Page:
Blog Update
 collaboration
In her high school advanced placement (AP) biology class, Tara Mittelberg learned about Norman Borlaug, the renowned scientist, humanitarian and Nobel Peace Prize winner who devoted his career to battling hunger and poverty across the globe. This sparked her interest in agriculture and prompted her to pursue the opportunity to be an Emerging Leader in the Land O’Lakes Global Food Challenge during the 2014–2015 academic year.
Blog Update
 collaboration
As I sit down to write this farewell blog, I feel overwhelmed with emotion because of the amazing experiences the Land O’Lakes Global Food Challenge has given us 10 Emerging Leaders. However, this blog isn’t meant to dwell on our farewell, but rather to highlight the learning experiences we encountered.

Planet Forward: The Importance of Storytelling

Posted by Sierra Williamson, Mon, April 23

Regeneration, sustainability and conservation seem to be buzzwords in today’s society. And while they can’t be separated from agriculture, the disconnect between consumers and farmers is in some ways too wide. The solution to deepening understanding is storytelling.

 

The Planet Forward Summit is a conference held once a year at The George Washington University in Washington, D.C. The purpose of the summit is to gather young communicators from around the nation to demonstrate effective ways of telling a story through a series of speakers and panels. Whether it be production agriculture, climate change, food insecurity solutions or water conservation, it has never been more important to make people care about where their food comes from.

 

Leaders in storytelling

Climate change, biodiversity and sustainable production practices were the focal points when we, the Emerging Leaders, listened to panels and speakers talk about their leadership efforts in sustainability. High-impact leaders told us about their sustainability efforts during a session with a panel that included Dr. Felecia Nave, director for faculty development & engagement and chemical engineering professor at Prairie View A&M University; Roric Paulman, farmer from Nebraska; Chris Policinski, president and CEO of Land O’Lakes, Inc.; Beth Stewart, creative director at Discovery, Inc.; and Chris Mooney, reporter at The Washington Post. The diversity of viewpoints on this panel offered a variety of innovative ways to improve our planet.

 

Chris Policinski discussed how Land O’Lakes is taking sustainability seriously by implementing a new business unit called SUSTAIN to lead on-farm and company-led sustainability efforts. From a media standpoint, Beth Stewart talked about the importance of communicating the environmental issues to the public in their stories at Discovery, Inc. Roric Paulman provided a boots-on-the-ground perspective and shared his on-farm sustainability measures, which include regulating irrigation and reducing tillage to help preserve resources and avoid erosion. Each of these leaders had a unique point of view that inspired me to evaluate how I can use storytelling to emphasize sustainability efforts in driving change.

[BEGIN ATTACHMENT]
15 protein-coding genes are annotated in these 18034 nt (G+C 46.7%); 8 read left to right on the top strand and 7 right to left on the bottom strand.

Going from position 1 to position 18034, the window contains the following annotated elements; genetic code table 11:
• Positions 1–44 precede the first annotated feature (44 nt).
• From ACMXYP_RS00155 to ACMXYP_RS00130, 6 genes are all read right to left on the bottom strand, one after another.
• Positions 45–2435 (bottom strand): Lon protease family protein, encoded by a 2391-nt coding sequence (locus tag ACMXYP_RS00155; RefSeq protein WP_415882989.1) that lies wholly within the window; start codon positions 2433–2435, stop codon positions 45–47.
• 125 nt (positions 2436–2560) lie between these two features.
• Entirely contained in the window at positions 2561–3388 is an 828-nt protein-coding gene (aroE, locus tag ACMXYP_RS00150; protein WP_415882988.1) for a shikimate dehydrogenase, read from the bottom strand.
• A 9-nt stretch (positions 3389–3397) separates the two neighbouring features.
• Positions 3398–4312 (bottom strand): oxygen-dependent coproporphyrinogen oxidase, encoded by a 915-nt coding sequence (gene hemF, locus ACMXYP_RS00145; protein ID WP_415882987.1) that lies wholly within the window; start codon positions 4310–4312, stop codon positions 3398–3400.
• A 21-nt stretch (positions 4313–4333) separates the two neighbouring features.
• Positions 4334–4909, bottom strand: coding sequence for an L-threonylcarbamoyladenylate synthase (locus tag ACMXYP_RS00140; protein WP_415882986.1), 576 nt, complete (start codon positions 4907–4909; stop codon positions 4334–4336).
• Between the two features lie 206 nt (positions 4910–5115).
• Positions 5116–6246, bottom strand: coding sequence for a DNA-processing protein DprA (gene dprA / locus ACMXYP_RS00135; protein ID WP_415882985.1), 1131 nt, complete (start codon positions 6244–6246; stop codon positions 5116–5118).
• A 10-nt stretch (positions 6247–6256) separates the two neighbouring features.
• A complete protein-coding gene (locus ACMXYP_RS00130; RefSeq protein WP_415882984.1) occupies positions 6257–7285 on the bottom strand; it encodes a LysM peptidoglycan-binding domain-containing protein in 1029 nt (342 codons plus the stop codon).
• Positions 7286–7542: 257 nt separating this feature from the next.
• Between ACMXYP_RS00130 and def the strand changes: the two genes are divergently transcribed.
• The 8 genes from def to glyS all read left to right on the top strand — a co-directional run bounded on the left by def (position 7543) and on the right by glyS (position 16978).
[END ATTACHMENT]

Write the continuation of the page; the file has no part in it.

Setting our sights forward

As an optimistic agriculturalist, I truly believe that there is no better time to be involved with agriculture. We have a growing population that is increasing the demand for food with pressing environmental challenges. Planet Forward has taught me that it has never been more important to tell the story of how production agriculture is addressing environmental challenges with ambitious attitudes.

 

Chris Policinski put it best when he said, “Our farmers are producing more with less: less land, less water, less feed.”

 

We should be enthusiastic about telling our story of meeting food demands while addressing environmental challenges. Many times, difficult issues can be resolved with communication, especially in the case of bridging the disconnect between consumers and farmers. So I challenge you to take a chance. Tell your story through your lens, the way you see it. Together, with a combination of innovative ideas and storytelling, we can feed the world and move our Planet Forward.


 

“Compelling characters overcoming obstacles to achieve an outcome…”

– Frank Sesno, Founder and Chief Executive at Planet Forward

 

 

Sierra Williamson Bio: Sierra Williamson grew up in southern Minnesota, where she learned the core values of agriculture beginning at a young age. She currently attends the University of Minnesota College of Food, Agricultural and Natural Resource Sciences, and is studying agricultural and food business management and minoring in agronomy and marketing. Follow her on Twitter @sierraw33 and Instagram @williamson.sierra.